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Questioning the logic behind the Yankees’ pinch-hitting decisions

Why would Boone send his weakest hitter to the plate with the season on the line?

Detroit Tigers vs New York Yankees Photo by Paul Bereswill/Getty Images

Yankees manager Aaron Boone has received his share of criticism following the team’s 2-1 loss to the Rays on Friday night. While some of the negative judgements are unwarranted—Boone simply provides a convenient outlet for fans to project their frustration—he fully deserves a lot of the criticism he’s received after making several questionable managerial decisions in Game Five of the ALDS.

Fans don’t merely disagree with Boone’s decision to pinch hit Mike Ford for Kyle Higashioka in the bottom of the eighth on Friday; they are puzzled and cannot understand the logic behind the decision.

Historically, MLB managers had more autonomy when it came to making lineup substitutions and overseeing overall game strategy, but in 2020 it’s generally accepted that most managers function as extensions of their organization’s front office. As a result, it’s hard to know who ultimately gave the go-ahead for Ford to pinch hit on Friday. Who thought this was a good idea? Was it the Yankees’ analytics team? General manager Brian Cashman? Boone himself? As manager, Boone may not have conceived of the idea, but he must have been on board with the strategy.

That Aaron Boone, a third-generation player and baseball lifer, would be on board with pinch-hitting Ford confounds me. Ford’s inclusion on the Yankees’ 28-man playoff roster surprised people who thought the Yankees were planning to carry an additional pitcher. Ford last recorded a hit on August 31, nearly two months prior, and had hit poorly all season. The idea that Ford would pinch hit for Higashioka in a tied, do-or-die playoff game is preposterous. Why would Boone send his weakest hitter to the plate with the game on the line? His poor judgement prompted many people to scratch their heads.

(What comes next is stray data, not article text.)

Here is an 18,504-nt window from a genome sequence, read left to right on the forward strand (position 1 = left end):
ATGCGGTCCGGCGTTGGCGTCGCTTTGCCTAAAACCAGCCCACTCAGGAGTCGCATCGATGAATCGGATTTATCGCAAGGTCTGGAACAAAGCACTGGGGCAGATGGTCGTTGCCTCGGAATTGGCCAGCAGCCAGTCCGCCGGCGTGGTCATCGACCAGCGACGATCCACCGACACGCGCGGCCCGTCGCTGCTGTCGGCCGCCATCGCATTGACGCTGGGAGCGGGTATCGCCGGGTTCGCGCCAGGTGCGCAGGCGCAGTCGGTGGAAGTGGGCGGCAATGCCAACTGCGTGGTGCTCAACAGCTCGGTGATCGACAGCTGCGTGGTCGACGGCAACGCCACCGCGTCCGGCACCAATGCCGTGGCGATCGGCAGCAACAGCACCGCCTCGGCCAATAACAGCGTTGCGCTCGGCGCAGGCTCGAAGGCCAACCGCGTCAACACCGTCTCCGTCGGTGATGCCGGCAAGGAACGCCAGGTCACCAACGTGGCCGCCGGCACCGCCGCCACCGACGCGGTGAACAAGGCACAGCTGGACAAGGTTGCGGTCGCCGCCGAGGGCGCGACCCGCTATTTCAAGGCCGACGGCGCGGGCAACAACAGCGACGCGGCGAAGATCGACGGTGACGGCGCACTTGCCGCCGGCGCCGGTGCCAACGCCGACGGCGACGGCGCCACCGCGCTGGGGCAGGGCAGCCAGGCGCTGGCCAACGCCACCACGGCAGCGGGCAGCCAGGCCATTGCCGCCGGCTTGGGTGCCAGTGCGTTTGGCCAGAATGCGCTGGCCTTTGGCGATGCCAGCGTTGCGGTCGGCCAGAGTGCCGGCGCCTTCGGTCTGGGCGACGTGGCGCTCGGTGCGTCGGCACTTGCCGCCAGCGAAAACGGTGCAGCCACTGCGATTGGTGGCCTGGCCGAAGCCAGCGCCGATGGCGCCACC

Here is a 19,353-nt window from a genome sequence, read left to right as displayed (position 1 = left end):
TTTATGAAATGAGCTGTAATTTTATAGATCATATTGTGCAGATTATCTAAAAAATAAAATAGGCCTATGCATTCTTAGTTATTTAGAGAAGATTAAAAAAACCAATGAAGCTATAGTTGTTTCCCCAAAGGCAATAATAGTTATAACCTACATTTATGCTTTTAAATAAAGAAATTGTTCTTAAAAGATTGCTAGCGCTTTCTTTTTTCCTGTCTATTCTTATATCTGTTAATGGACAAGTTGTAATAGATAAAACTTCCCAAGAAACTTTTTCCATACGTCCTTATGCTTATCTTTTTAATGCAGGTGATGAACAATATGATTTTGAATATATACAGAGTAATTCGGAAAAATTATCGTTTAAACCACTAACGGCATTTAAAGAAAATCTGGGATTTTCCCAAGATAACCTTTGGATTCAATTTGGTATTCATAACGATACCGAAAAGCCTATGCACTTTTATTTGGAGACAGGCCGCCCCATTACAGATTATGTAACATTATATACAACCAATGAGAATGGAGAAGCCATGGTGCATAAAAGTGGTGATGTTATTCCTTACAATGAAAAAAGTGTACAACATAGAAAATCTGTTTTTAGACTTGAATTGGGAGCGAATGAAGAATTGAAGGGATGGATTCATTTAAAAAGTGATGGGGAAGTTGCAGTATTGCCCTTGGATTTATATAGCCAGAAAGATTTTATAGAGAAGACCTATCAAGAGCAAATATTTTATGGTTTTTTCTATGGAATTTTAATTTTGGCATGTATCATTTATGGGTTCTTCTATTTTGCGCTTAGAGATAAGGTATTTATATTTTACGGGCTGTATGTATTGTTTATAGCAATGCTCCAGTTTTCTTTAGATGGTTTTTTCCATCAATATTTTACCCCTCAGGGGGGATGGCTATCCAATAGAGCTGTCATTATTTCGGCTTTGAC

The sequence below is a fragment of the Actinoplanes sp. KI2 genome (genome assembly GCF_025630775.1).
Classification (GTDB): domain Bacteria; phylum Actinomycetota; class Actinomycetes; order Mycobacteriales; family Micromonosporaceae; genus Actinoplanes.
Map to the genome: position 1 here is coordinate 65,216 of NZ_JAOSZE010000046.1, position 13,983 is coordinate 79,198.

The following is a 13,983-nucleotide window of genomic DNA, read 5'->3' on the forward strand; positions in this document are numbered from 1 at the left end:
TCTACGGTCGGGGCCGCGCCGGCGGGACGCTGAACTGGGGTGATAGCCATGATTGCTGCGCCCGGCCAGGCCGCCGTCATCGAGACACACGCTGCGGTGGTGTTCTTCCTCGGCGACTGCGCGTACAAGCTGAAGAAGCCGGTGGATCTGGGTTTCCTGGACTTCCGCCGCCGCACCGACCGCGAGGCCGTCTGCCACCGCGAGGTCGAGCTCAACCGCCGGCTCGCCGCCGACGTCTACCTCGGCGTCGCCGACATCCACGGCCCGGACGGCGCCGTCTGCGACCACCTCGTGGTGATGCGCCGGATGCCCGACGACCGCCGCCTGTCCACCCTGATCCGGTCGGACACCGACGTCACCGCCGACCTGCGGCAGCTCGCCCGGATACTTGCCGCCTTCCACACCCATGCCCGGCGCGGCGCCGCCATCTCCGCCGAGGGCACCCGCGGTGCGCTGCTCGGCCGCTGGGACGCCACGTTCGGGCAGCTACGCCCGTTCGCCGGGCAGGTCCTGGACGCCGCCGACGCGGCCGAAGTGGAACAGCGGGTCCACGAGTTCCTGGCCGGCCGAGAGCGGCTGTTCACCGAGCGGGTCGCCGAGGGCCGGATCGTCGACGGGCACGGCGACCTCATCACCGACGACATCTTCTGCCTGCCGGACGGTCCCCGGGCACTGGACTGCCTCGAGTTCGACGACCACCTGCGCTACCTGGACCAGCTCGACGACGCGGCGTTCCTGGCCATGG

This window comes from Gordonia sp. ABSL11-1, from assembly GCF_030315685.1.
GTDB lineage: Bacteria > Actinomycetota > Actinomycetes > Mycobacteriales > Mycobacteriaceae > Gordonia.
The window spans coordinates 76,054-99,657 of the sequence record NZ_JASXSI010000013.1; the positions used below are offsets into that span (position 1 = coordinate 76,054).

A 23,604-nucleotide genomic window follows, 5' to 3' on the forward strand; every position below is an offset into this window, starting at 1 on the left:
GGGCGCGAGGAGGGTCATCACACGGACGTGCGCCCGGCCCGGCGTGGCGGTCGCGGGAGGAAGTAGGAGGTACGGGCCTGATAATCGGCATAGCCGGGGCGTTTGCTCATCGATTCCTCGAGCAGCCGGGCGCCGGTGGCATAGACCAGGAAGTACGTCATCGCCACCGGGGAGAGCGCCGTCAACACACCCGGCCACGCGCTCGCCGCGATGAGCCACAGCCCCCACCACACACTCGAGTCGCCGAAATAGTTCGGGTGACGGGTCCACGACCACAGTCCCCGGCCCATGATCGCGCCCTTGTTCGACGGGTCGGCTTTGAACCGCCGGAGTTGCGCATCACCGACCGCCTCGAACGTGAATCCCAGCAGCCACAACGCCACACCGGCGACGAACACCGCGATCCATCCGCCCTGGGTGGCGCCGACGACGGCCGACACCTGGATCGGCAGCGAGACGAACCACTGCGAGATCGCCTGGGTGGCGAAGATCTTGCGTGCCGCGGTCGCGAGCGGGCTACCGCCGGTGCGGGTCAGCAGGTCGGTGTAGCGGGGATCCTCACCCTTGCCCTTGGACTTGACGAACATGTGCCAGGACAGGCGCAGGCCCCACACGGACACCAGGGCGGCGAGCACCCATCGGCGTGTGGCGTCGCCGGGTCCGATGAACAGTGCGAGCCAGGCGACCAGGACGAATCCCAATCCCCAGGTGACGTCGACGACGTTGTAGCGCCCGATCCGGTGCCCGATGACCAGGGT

In a way, opting to pinch hit Ford was the culmination of a number of foolish pinch-hitting moves that the Yankees made this season.

Yankees pinch hitters batted .233/.233/.367 in 30 at-bats this year. Pinch hitters represent a small sample size, but considering the Yankees’ lineup hit .247/.342/.447 this year, how much of an advantage can the Yankees’ right-lefty platoon matchups really provide? The Yankees’ missteps are rather mind-boggling, assuming they have access to top-notch information and resources.

Consider these pinch hit at-bats from the 2020 season. See for yourself how bad they are:

10/9/2020 - ALDS Game 5 vs. Tampa Bay Rays

Pitcher: Diego Castillo

Pinch hitter: Mike Ford

Context: Mike Ford, who hadn’t recorded a hit in nearly two months, pinch hits for Higgy in the bottom of the 8th inning, with the Yankees’ season on the line. If the Yankees wanted to pinch hit for Higgy, they could have used Clint Frazier, who has power and plate discipline —and was probably itching to get in the game. They could have even pinch hit Gary Sánchez, especially if he was already slated to enter the game as catcher.

The birdbrained decision to use Ford—while also sacrificing Higgy’s critical defense in a tie game—cannot be substantiated with any reasonable explanation. How a sane person could bet on Ford, over Frazier, or Sánchez in this situation is beyond me.

In theory, Ford benefits from the platoon advantage as a lefty facing Diego Castillo, a right-handed reliever. In reality, Ford is the Yankees’ worst player. Entering the game, he was 0-for-19, a hitless streak that discounts any advantage he’d gain from the matchup.

08/19/2020 - NYY vs. TBR

Pitcher: Jalen Beeks

Pinch hitter: Miguel Andújar

Context: By pinch hitting him in this situation, Boone didn’t exactly put Andújar in a position to succeed. Andújar had only recently joined the team from the Yankees’ alternate site and he hadn’t seen live pitching in a really long time. Boone’s decision to go with Miggy makes even less sense in a close game against the Yankees’ division rival.

08/19/2020 - NYY vs. TBR

Pitcher: Ryan Thompson

Pinch hitter: Mike Tauchman

Context: Pinch-hitting for Clint Frazier with Mike Tauchman in this situation didn’t make any sense. Frazier’s bat was hot, not to mention he had better numbers against righties at that point in the season. It didn’t seem like there was much purpose in this decision.

One thing’s for sure: the Yankees need to change whatever formula or information they take into account in determining whether it is worth it to pinch hit for a batter already in the lineup. By pinch-hitting Ford, Boone was literally attempting to win the game with his worst batter, when there were more capable options available.